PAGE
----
Twenty-seven competitors faced off Nov. 10 for their chance in the spotlight at Michigan Farm Bureau’s 2023 State Annual Meeting, Nov. 28-30 in Grand Rapids. The two rounds of virtual competition, involving animated discussions about public policy and sustainability, resulted in these 16 standouts advancing:
- Drew Bordner — St. Joseph County
- John Bowsky — Sanilac County
- Matt DeJonge — Washtenaw County
- Melissa Fusilier — Washtenaw County
- Amanda Goodfellow — Mecosta County
- Matt Hensley — Lenawee County
- Darcy Lipskey — Sanilac County
- Charles Loveland — Jackson County
- Sam Ludlam — Ottawa County
- Nate Scovill — Shiawassee County
- Madeleine Smeltzer — Wexford County
- Riley Travis — Isabella County
- Mark Trowbridge — St. Joseph County
- Morgan Walton — St. Joseph County
- Beth Wernette — Mecosta County
- Zoey Zupin — Kent County
Discussion Meets are a competitive simulated committee meeting, where competitors are judged on their ability to explore a problem and find solutions. The final three rounds will cover these important topics:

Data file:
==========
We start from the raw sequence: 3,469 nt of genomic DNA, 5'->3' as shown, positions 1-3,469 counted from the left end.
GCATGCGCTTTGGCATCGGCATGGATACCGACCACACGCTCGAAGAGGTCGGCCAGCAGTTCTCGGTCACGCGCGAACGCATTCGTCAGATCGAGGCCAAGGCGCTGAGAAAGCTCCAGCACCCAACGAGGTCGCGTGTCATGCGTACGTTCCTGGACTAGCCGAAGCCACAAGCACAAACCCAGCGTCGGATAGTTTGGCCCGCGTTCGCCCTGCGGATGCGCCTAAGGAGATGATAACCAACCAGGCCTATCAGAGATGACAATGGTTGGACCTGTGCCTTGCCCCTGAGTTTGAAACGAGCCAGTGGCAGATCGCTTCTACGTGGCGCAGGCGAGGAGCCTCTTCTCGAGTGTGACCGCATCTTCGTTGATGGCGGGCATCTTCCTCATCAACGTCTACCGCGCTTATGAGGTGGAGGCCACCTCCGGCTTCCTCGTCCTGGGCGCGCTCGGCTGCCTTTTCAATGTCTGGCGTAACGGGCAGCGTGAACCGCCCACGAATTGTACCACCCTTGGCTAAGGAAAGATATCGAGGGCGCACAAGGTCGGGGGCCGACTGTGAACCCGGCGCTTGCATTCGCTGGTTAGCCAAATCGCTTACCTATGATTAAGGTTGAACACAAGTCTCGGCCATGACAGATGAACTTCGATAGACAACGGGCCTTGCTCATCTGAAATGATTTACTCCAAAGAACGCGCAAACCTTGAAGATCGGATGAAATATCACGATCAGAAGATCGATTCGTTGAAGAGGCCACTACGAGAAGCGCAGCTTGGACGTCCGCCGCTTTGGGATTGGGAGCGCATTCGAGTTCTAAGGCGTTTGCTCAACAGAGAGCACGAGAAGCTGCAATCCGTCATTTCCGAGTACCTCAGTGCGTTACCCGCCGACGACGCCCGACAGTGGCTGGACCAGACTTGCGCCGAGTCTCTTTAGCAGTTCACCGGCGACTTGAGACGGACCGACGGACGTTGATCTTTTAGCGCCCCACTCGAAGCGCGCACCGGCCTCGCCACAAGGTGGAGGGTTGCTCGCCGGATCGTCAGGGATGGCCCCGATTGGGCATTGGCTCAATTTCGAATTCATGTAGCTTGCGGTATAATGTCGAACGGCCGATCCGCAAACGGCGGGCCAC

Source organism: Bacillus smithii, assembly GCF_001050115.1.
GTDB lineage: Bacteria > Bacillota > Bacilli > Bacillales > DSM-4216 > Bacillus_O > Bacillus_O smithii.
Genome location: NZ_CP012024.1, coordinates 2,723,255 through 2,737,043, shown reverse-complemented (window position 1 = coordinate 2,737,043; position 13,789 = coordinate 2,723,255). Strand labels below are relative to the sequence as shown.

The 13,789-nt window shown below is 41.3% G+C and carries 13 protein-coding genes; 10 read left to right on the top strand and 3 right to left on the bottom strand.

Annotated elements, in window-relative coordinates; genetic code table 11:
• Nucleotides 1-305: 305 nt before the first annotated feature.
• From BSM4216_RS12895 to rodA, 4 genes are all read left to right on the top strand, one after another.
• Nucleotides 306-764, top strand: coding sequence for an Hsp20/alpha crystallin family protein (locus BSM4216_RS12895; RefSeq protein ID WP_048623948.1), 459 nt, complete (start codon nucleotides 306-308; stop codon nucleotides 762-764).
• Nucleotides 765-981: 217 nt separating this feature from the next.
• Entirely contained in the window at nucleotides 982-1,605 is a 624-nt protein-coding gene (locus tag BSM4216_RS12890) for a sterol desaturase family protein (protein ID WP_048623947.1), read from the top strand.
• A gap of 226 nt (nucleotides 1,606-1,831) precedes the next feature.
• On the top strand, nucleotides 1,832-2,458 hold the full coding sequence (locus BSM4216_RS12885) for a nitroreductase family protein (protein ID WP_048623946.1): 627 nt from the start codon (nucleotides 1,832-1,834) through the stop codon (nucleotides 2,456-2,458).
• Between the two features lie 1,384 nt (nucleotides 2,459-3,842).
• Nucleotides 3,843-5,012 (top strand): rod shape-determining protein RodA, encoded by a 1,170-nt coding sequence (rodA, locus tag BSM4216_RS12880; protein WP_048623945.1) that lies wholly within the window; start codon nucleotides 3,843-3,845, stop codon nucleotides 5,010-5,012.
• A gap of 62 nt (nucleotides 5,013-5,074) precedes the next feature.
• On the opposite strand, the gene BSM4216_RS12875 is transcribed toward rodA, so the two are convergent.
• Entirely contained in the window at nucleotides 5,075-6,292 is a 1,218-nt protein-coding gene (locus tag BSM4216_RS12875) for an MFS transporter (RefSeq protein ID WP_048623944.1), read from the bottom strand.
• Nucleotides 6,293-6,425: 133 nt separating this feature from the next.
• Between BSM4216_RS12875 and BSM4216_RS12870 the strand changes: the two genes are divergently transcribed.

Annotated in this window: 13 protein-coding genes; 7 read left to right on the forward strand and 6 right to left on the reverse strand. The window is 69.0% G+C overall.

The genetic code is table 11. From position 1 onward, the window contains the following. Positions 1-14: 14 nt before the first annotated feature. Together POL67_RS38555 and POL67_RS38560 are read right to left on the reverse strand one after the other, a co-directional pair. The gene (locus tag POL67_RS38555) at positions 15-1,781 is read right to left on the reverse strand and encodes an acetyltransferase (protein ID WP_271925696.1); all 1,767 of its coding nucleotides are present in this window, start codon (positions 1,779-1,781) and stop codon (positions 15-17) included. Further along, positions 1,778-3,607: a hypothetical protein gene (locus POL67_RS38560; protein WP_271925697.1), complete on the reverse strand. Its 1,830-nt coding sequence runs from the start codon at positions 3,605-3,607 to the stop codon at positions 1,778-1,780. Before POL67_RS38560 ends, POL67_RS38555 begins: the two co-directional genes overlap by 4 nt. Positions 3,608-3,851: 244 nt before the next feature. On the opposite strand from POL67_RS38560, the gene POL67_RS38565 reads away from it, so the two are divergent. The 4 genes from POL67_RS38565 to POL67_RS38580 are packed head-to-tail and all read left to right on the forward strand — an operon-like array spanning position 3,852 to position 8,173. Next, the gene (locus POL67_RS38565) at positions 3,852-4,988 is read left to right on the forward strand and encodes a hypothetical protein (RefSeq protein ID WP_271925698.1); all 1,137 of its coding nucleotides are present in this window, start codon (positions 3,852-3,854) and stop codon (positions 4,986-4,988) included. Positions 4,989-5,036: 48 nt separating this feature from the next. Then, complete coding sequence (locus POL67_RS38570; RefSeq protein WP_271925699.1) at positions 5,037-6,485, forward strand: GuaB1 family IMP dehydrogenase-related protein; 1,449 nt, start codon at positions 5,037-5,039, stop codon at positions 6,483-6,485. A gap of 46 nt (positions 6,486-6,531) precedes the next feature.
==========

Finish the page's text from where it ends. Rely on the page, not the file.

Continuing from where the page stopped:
- Agriculture uses water for everything from growing crops, raising livestock and moving products to and from farms and ranches. Water issues are often hotly debated, are unique to each region and can pose significant challenges to growers. How can Farm Bureau help address water management challenges and seek long term solutions for farmers and ranchers?
- Farmers and ranchers across the country are diverse in not only the goods they produce, but also in the ways they raise and market them. Farm Bureau’s role is to broadly represent all producers. How can our organization further welcome and engage diverse agricultural communities and cultivate dynamic future Farm Bureau leaders?
- Production agriculture requires a lot of capital. Young farmers and ranchers face challenges gaining access to the capital they need to start or grow their operations. What tools are currently available, and what new programs could be introduced, to help young people access financial resources—and make sound financial decisions—to run their farms and ranches?
The Sweet 16 and final rounds will take place Nov. 28-29 at MFB’s State Annual Meeting in Grand Rapids. The winner will receive $2,000, sponsored by AIS equipment, and the opportunity to represent Michigan at the American Farm Bureau Federation’s Young Farmer & Rancher Discussion Meet in Salt Lake City, Utah, in January.
Keep up with the competition by following Michigan Farm Bureau on Facebook.